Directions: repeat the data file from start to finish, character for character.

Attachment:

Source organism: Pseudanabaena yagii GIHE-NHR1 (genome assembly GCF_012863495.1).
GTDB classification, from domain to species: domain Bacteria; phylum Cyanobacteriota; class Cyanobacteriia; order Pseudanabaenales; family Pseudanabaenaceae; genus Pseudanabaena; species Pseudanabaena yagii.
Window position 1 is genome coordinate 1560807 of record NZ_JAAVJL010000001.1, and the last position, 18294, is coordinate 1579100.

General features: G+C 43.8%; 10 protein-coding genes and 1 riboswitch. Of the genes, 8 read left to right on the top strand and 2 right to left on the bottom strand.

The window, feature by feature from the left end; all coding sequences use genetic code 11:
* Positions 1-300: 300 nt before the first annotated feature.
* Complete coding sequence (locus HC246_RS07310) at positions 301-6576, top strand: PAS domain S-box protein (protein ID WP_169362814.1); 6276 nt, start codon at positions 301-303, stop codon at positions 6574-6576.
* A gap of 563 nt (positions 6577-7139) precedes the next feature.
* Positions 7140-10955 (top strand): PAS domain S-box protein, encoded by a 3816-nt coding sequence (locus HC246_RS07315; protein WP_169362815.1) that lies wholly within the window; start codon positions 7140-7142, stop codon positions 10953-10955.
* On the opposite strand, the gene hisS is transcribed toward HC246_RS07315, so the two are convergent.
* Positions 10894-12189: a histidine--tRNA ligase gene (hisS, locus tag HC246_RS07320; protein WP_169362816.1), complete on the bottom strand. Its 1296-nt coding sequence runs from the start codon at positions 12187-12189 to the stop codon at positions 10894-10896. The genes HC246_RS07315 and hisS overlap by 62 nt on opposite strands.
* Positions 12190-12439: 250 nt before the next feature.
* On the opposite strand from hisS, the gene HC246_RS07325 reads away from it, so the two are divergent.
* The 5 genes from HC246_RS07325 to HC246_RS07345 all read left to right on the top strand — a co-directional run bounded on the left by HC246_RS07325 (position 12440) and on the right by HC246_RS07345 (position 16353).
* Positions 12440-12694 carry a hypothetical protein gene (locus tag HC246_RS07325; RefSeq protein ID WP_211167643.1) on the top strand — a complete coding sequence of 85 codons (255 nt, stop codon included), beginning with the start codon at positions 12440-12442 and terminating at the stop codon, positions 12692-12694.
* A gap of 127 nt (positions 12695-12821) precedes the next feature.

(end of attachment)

Source organism: Pseudanabaena yagii GIHE-NHR1 (genome assembly GCF_012863495.1).
GTDB classification, from domain to species: domain Bacteria; phylum Cyanobacteriota; class Cyanobacteriia; order Pseudanabaenales; family Pseudanabaenaceae; genus Pseudanabaena; species Pseudanabaena yagii.
Window position 1 is genome coordinate 1560807 of record NZ_JAAVJL010000001.1, and the last position, 18294, is coordinate 1579100.

General features: G+C 43.8%; 10 protein-coding genes and 1 riboswitch. Of the genes, 8 read left to right on the top strand and 2 right to left on the bottom strand.

The window, feature by feature from the left end; all coding sequences use genetic code 11:
* Positions 1-300: 300 nt before the first annotated feature.
* Complete coding sequence (locus HC246_RS07310) at positions 301-6576, top strand: PAS domain S-box protein (protein ID WP_169362814.1); 6276 nt, start codon at positions 301-303, stop codon at positions 6574-6576.
* A gap of 563 nt (positions 6577-7139) precedes the next feature.
* Positions 7140-10955 (top strand): PAS domain S-box protein, encoded by a 3816-nt coding sequence (locus HC246_RS07315; protein WP_169362815.1) that lies wholly within the window; start codon positions 7140-7142, stop codon positions 10953-10955.
* On the opposite strand, the gene hisS is transcribed toward HC246_RS07315, so the two are convergent.
* Positions 10894-12189: a histidine--tRNA ligase gene (hisS, locus tag HC246_RS07320; protein WP_169362816.1), complete on the bottom strand. Its 1296-nt coding sequence runs from the start codon at positions 12187-12189 to the stop codon at positions 10894-10896. The genes HC246_RS07315 and hisS overlap by 62 nt on opposite strands.
* Positions 12190-12439: 250 nt before the next feature.
* On the opposite strand from hisS, the gene HC246_RS07325 reads away from it, so the two are divergent.
* The 5 genes from HC246_RS07325 to HC246_RS07345 all read left to right on the top strand — a co-directional run bounded on the left by HC246_RS07325 (position 12440) and on the right by HC246_RS07345 (position 16353).
* Positions 12440-12694 carry a hypothetical protein gene (locus tag HC246_RS07325; RefSeq protein ID WP_211167643.1) on the top strand — a complete coding sequence of 85 codons (255 nt, stop codon included), beginning with the start codon at positions 12440-12442 and terminating at the stop codon, positions 12692-12694.
* A gap of 127 nt (positions 12695-12821) precedes the next feature.